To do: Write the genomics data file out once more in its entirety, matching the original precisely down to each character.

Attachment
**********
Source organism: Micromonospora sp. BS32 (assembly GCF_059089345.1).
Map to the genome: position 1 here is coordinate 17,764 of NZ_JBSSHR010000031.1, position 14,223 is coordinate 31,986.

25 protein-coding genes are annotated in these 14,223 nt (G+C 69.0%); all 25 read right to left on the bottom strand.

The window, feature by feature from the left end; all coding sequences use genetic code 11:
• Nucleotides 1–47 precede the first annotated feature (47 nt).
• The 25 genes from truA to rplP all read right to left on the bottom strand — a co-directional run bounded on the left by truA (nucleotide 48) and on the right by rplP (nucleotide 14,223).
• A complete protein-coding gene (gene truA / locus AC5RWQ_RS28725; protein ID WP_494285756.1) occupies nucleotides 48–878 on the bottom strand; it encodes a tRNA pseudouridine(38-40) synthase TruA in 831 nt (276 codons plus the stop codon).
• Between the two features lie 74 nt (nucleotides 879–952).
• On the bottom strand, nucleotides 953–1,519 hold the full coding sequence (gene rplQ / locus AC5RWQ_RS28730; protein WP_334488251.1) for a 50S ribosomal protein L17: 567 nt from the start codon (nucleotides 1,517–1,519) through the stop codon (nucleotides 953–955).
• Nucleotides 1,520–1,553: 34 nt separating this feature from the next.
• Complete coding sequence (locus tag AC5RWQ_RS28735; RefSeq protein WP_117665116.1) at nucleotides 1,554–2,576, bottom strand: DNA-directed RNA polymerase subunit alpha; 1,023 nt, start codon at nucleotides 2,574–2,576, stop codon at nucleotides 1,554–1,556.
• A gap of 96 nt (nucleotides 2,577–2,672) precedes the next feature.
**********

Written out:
Source organism: Micromonospora sp. BS32 (assembly GCF_059089345.1).
Map to the genome: position 1 here is coordinate 17,764 of NZ_JBSSHR010000031.1, position 14,223 is coordinate 31,986.

25 protein-coding genes are annotated in these 14,223 nt (G+C 69.0%); all 25 read right to left on the bottom strand.

The window, feature by feature from the left end; all coding sequences use genetic code 11:
• Nucleotides 1–47 precede the first annotated feature (47 nt).
• The 25 genes from truA to rplP all read right to left on the bottom strand — a co-directional run bounded on the left by truA (nucleotide 48) and on the right by rplP (nucleotide 14,223).
• A complete protein-coding gene (gene truA / locus AC5RWQ_RS28725; protein ID WP_494285756.1) occupies nucleotides 48–878 on the bottom strand; it encodes a tRNA pseudouridine(38-40) synthase TruA in 831 nt (276 codons plus the stop codon).
• Between the two features lie 74 nt (nucleotides 879–952).
• On the bottom strand, nucleotides 953–1,519 hold the full coding sequence (gene rplQ / locus AC5RWQ_RS28730; protein WP_334488251.1) for a 50S ribosomal protein L17: 567 nt from the start codon (nucleotides 1,517–1,519) through the stop codon (nucleotides 953–955).
• Nucleotides 1,520–1,553: 34 nt separating this feature from the next.
• Complete coding sequence (locus tag AC5RWQ_RS28735; RefSeq protein WP_117665116.1) at nucleotides 1,554–2,576, bottom strand: DNA-directed RNA polymerase subunit alpha; 1,023 nt, start codon at nucleotides 2,574–2,576, stop codon at nucleotides 1,554–1,556.
• A gap of 96 nt (nucleotides 2,577–2,672) precedes the next feature.